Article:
I've observed that many Alberta students do not know what is expected of them on an essay. Part of the problem is that many students are not paying attention. However, some teachers are partly to blame as well. Some teachers make essay writing sound more complicated than it is or the teacher has a very particular style that they want the students to follow. (However, if you want the marks, you'd better follow your teacher's style.) Either way, I can help you understand what is going on, learn the rules and learn the styles.
So how do you write a good essay? See the details below, but basically there are three simple steps to writing a good essay: Planning, Writing and Editing.
I didn't say, easy steps, I said, simple steps. None of this will be "easy." You will need to think and rethink each step of the way. But at least you will not find it complicated.
It seems like common sense, but you need to plan out an essay. But when it comes to essay writing, many students do not plan.
Planning an essay with include four parts: a) figuring out the question, b) brainstorming answers, c) gathering examples and d) outlining the entire essay. Here we go...
You will laugh but the MAJORITY of bad essays start here. The student (you) didn't read the question. You "looked" at the question and ran off with the first idea (not the best idea) that came into your head and starting writing. Wrong.
You need to read the question and understand each word. Write synonyms for each word in the question. Now, re-write the question in your own words. (And nothing is wasted: these synonyms you will use again another time. All is recycled.) If you don't answer the question, you get zero!
I recently heard that 'brainstorm' is a bad word in the Calgary Board of Education. Can you believe it? Talk about making things more complicated for students. Why? (Anyway, that is my rant for today.)
Brainstorm (and I love the word) means that now that we understand the question, we
and guts, witches and weird words; there is a lot in William Shakespeare's tragedy. If you want more help, call for a private tutor with experience.
Most of your pre-writing time will be spent looking for examples and brainstorming.
Now you decide how many ideas you have and which comes first, second and third. Here is where you look at your ideas to see if you have three great ideas or just 2 small ideas. Perhaps you can take something that looks like one idea and make it into two different ideas. Or perhaps you see that
The second step to smart essay writing is getting it down on paper, with a particular structure.
Because you have planned your the essay, writing it will be simpler. Because you have sacrificed so much time thinking and planning, you won't need as much time to actually write your essay. How smart is that!!
Therefore, when writing, stick to your plan. If you do have to change something, be sure that your changes are consistent throughout the essay.
Here you must stop writing and sacrifice the class time that you have left and start editing. (Right now, I want you to raise your right hand and solemnly swear that you will always stop early and re-read and edit your essay. Thank you. Put your hand down now.)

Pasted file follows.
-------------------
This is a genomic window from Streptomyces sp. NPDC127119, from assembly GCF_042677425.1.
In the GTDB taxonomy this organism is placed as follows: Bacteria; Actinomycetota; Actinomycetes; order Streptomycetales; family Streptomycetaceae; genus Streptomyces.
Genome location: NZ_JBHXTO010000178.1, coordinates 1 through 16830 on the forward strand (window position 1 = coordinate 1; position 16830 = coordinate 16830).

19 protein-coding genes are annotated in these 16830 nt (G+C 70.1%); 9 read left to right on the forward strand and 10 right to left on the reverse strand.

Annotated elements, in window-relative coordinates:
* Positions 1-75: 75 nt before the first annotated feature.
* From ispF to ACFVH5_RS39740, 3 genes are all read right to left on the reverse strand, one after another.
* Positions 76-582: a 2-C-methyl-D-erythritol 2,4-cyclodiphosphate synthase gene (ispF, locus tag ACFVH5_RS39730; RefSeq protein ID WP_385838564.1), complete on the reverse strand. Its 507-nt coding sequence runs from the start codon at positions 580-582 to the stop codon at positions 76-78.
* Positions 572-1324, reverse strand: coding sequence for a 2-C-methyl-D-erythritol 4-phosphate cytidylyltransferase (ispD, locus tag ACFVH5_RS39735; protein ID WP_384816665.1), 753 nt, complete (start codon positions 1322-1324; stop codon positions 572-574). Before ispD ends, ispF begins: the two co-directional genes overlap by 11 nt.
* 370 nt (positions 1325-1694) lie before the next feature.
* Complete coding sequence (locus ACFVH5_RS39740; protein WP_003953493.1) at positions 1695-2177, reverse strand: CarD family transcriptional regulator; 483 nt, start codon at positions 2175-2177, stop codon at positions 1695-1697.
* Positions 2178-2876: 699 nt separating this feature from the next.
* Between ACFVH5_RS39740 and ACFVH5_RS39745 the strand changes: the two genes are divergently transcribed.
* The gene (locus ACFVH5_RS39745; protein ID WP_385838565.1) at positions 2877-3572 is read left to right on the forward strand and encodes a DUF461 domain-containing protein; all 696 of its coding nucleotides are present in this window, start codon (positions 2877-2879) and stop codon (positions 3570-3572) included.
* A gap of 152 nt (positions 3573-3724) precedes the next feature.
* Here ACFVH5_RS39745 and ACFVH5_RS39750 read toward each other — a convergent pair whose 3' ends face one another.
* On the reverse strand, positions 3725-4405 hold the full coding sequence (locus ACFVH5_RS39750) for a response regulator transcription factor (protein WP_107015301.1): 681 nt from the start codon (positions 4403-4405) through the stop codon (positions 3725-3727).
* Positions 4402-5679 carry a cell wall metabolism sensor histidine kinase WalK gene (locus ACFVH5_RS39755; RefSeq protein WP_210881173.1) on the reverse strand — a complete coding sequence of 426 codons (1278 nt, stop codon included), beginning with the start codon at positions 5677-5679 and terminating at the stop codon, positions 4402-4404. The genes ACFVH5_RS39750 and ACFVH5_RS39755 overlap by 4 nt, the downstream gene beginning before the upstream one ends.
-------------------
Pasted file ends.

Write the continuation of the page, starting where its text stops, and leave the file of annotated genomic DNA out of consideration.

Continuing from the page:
You cannot hand in your essay before you edit it. I promise you an extra ten to 15% in your mark, if you edit your paper before handing it in.
When you edit your essay, check for the following items.
- did you read the question and did you answer the question [Sounds dumb, but everybody messes up at this point.]
- use "literary present" (talk about Hamlet or Willy [in Death of a Salesman] -- in the "present tense" -- don't use past tense
- do not use contractions (e.g., "don't, isn't, won't, can't, he'd, etc.)
- recycle the words from the question in your introductory paragraph so that your essay is on topic (ignore this rule if your teacher said, "Don't recycle the question words".)
- editing is when you get rid of "baby words" and use the fancy, $10 words that you have in your head (or in your thesaurus!)
- vary your word choice and vary the length of sentences
- double- and triple-check the introductory paragraph and the first body paragraphs, to be sure that they--in particular--are clear and faultless
- did you constantly refer back to your "thesis" and the essay question?!?!?
There is not a great deal of difference between the structure of a critical response essay (CRT or CART) and the structure of a personal response essay (PRT). At least, there is a way to keep the two similar and save time trying to learning the two types.
Firstly, while the CRT is pretty straightforward, there are three "flavours" for the PRT. One type of PRT is the 'analytical' PRT. If you try to always follow the structure of the analytical PRT, then you will simplify things in your life because it resembles a CRT.
Writing an essay isn't gory and full of blood and guts and witches and weird words. But essay writing is a lot of work (and some weird words). So if your essay is about Shakespeare's, Macbeth, or anything else, and you would like some face-to-face help, call for a private tutor with experience.
Jerz Setonhill - Writing Short Stories
Writing Rules: Punctuation marks, Quotes, Confusing Words, etc.